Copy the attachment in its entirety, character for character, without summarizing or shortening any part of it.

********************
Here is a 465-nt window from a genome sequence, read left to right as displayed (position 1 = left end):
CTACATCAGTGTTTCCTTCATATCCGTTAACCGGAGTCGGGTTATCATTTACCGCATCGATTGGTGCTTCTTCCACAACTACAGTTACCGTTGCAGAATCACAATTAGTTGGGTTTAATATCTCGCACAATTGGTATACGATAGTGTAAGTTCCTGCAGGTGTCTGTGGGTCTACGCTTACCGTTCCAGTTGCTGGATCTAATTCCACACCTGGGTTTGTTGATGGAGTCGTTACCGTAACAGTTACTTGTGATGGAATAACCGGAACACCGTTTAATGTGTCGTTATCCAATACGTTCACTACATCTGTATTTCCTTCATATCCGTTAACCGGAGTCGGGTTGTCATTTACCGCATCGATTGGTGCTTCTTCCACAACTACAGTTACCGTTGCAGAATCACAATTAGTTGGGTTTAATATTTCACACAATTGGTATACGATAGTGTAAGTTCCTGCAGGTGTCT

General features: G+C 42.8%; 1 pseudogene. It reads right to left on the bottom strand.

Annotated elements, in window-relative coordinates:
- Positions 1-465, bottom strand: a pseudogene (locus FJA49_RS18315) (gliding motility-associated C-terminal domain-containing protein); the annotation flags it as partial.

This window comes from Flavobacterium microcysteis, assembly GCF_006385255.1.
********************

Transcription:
Here is a 465-nt window from a genome sequence, read left to right as displayed (position 1 = left end):
CTACATCAGTGTTTCCTTCATATCCGTTAACCGGAGTCGGGTTATCATTTACCGCATCGATTGGTGCTTCTTCCACAACTACAGTTACCGTTGCAGAATCACAATTAGTTGGGTTTAATATCTCGCACAATTGGTATACGATAGTGTAAGTTCCTGCAGGTGTCTGTGGGTCTACGCTTACCGTTCCAGTTGCTGGATCTAATTCCACACCTGGGTTTGTTGATGGAGTCGTTACCGTAACAGTTACTTGTGATGGAATAACCGGAACACCGTTTAATGTGTCGTTATCCAATACGTTCACTACATCTGTATTTCCTTCATATCCGTTAACCGGAGTCGGGTTGTCATTTACCGCATCGATTGGTGCTTCTTCCACAACTACAGTTACCGTTGCAGAATCACAATTAGTTGGGTTTAATATTTCACACAATTGGTATACGATAGTGTAAGTTCCTGCAGGTGTCT

General features: G+C 42.8%; 1 pseudogene. It reads right to left on the bottom strand.

Annotated elements, in window-relative coordinates:
- Positions 1-465, bottom strand: a pseudogene (locus FJA49_RS18315) (gliding motility-associated C-terminal domain-containing protein); the annotation flags it as partial.

This window comes from Flavobacterium microcysteis, assembly GCF_006385255.1.